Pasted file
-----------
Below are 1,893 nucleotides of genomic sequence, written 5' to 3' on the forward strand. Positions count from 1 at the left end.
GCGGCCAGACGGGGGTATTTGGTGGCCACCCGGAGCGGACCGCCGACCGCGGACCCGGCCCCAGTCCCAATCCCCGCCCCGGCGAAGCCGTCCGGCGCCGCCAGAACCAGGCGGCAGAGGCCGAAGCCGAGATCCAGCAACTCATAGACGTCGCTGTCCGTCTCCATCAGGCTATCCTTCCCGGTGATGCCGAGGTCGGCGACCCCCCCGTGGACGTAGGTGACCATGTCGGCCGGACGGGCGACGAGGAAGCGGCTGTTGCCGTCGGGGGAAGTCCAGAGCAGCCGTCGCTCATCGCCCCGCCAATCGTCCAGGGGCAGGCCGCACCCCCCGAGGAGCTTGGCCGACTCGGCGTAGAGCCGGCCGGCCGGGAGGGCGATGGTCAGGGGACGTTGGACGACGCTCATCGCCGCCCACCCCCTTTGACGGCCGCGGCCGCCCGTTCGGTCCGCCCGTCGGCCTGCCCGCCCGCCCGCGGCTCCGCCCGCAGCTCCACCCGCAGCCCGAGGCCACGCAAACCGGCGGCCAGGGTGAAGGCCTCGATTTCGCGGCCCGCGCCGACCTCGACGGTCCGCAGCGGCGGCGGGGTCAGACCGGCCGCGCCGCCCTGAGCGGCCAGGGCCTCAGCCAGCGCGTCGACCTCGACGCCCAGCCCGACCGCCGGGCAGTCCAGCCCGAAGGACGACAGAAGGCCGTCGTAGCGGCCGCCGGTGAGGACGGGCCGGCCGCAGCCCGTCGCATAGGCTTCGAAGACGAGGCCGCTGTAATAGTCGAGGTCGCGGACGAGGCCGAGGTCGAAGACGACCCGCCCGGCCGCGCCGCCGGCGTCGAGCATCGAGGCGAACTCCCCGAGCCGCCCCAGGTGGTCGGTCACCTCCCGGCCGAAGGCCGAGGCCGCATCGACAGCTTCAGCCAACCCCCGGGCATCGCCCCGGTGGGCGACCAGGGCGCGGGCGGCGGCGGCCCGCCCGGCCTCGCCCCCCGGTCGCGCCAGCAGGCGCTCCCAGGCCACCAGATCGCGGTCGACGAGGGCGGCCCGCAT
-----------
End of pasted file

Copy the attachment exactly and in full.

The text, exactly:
Below are 1,893 nucleotides of genomic sequence, written 5' to 3' on the forward strand. Positions count from 1 at the left end.
GCGGCCAGACGGGGGTATTTGGTGGCCACCCGGAGCGGACCGCCGACCGCGGACCCGGCCCCAGTCCCAATCCCCGCCCCGGCGAAGCCGTCCGGCGCCGCCAGAACCAGGCGGCAGAGGCCGAAGCCGAGATCCAGCAACTCATAGACGTCGCTGTCCGTCTCCATCAGGCTATCCTTCCCGGTGATGCCGAGGTCGGCGACCCCCCCGTGGACGTAGGTGACCATGTCGGCCGGACGGGCGACGAGGAAGCGGCTGTTGCCGTCGGGGGAAGTCCAGAGCAGCCGTCGCTCATCGCCCCGCCAATCGTCCAGGGGCAGGCCGCACCCCCCGAGGAGCTTGGCCGACTCGGCGTAGAGCCGGCCGGCCGGGAGGGCGATGGTCAGGGGACGTTGGACGACGCTCATCGCCGCCCACCCCCTTTGACGGCCGCGGCCGCCCGTTCGGTCCGCCCGTCGGCCTGCCCGCCCGCCCGCGGCTCCGCCCGCAGCTCCACCCGCAGCCCGAGGCCACGCAAACCGGCGGCCAGGGTGAAGGCCTCGATTTCGCGGCCCGCGCCGACCTCGACGGTCCGCAGCGGCGGCGGGGTCAGACCGGCCGCGCCGCCCTGAGCGGCCAGGGCCTCAGCCAGCGCGTCGACCTCGACGCCCAGCCCGACCGCCGGGCAGTCCAGCCCGAAGGACGACAGAAGGCCGTCGTAGCGGCCGCCGGTGAGGACGGGCCGGCCGCAGCCCGTCGCATAGGCTTCGAAGACGAGGCCGCTGTAATAGTCGAGGTCGCGGACGAGGCCGAGGTCGAAGACGACCCGCCCGGCCGCGCCGCCGGCGTCGAGCATCGAGGCGAACTCCCCGAGCCGCCCCAGGTGGTCGGTCACCTCCCGGCCGAAGGCCGAGGCCGCATCGACAGCTTCAGCCAACCCCCGGGCATCGCCCCGGTGGGCGACCAGGGCGCGGGCGGCGGCGGCCCGCCCGGCCTCGCCCCCCGGTCGCGCCAGCAGGCGCTCCCAGGCCACCAGATCGCGGTCGACGAGGGCGGCCCGCAT